Garrett Smallwood: And so, that is the community of caregivers that operate on Wag. There’s more than four hundred thousand now, approved, background check caregivers in the Wag marketplace. That is like point two, something percent of America’s workforce. This is incredible pool of people. And I think what makes Wag so special is, that they all love pets. They’re all here, not because they need the money or because this is the best gig for them in their work hours. It’s more like, no, I just love pets. And I want to spend more time with them. Believe it or not. Our two largest groups of pet caregivers are retirees. So, they’re like, look, I want to get some steps in. I get to walk one to three miles on a walk. I get to learn my neighborhood. I get to, you know, hang out with some pups and some fresh air. And that’s a no brainer if you’re retired, right. And retirees do not want to drive for Uber or DoorDash, I’ll tell you. There not interesting to them. And the second largest group is college students who grew up with pets. So, you go to Harvard in between classes you want to make, I don’t know why you want to make 20 bucks, but maybe you want to make 20 bucks for some weekend fun.

And so, you’re like, wow, there’s a dog down this street. I could pick up and walk or board or drop in on or train, whatever it is for that time. And so, these caregivers are majority female, which is really unique. That’s kind of opposite from, we’ve seen on other marketplace companies and their NPS is phenomenal, it’s like 50 plus. They like literally like the gig and their number one complaint is literally like, I want more local great gigs. And it’s that simple. And so if you think about it, you go to Garrett’s house today at one o’clock when I’m on a call with you guys and you pick up my dog Toby for 30 minutes, you know, you just had to open the front door, put her harness on, walk, Toby around my neighborhood, which is, you know, it’s a nice sunny day here. And then you bring it back healthy, you know, full of, you know, drained of energy and hopefully out of heat. It’s just an awesome experience. So, I don’t know why you wouldn’t want to do it as a caregiver.

Julian Klymochko: Yeah, makes a lot of sense. Now with respect to Wag business model. So, it’s been in the market a number of years and has grown the top line nicely, for sure. Do you want to discuss the business’ path to profitability and what investors can expect going forward?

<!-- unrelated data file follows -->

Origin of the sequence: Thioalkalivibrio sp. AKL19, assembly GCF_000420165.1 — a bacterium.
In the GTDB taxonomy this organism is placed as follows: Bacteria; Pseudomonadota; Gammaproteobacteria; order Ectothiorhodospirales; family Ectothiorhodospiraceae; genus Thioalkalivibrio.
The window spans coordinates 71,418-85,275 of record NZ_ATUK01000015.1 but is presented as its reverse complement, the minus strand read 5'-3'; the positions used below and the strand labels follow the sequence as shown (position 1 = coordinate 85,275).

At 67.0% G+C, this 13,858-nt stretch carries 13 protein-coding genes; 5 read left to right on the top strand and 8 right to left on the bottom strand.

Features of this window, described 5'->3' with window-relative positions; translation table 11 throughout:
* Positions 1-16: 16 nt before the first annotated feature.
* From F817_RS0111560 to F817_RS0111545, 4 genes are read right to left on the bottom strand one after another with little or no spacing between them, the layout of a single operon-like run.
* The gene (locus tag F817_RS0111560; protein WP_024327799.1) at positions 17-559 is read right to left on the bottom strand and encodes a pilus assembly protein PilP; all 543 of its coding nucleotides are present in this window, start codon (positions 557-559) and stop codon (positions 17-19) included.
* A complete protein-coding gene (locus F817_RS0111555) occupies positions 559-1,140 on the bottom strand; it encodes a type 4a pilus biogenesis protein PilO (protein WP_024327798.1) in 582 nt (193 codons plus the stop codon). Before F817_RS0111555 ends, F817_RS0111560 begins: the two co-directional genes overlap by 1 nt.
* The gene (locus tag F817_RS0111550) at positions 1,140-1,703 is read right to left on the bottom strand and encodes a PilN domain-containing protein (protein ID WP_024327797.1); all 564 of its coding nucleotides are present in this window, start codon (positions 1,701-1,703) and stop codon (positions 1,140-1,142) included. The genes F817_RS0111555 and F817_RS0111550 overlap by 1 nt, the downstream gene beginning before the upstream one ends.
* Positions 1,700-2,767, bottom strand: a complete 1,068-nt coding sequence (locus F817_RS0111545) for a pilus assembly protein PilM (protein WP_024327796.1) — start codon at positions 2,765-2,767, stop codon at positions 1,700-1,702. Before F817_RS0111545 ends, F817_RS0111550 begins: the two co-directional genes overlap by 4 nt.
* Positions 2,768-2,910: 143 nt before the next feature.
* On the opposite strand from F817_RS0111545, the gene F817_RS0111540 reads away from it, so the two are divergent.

Garrett Smallwood: Yeah, great question. So, look, obviously the last 24 months or how long, this pandemic has been, has been incredibly unique for us. And I mentioned earlier, a lot of headwinds, those headwinds certainly seem to be converting into tailwinds, especially if you look at our Q4, which we announced recently, we had a phenomenal Q4, were more than 200% year on year. And we just have confidence that we think the pandemic is rolling off. And as a result, we should see continued tailwinds. For us, we think the next, I would say 12 to 18 months are going to be a phenomenal time to get in front of all these new pet parents. I mentioned this, 23 million new pet parents and all of these people returning to office and travel and work and date night. And so, we’re going to be leaning a bit into marketing and brand building.

Again, we want to help you establish that pattern of being there for your pet. And I think our path to profitability probably concludes in Q1 2024. But if you just look at where the dollars are going, it’s very clearly in marketing. And so, this is not a hard business to look at. Like everything flows down nicely for marketplace. But again, we think the next 18 months will be pretty phenomenal for the business.

Michael Kesslering: And so personally, as someone that’s looking at dog ownership, part of the, I guess, the fear is, the education aspect and not knowing what you’re doing, how important is education for your platform? And things like training. That’s something that really jumped out at me that would really be of interest as a dog owner.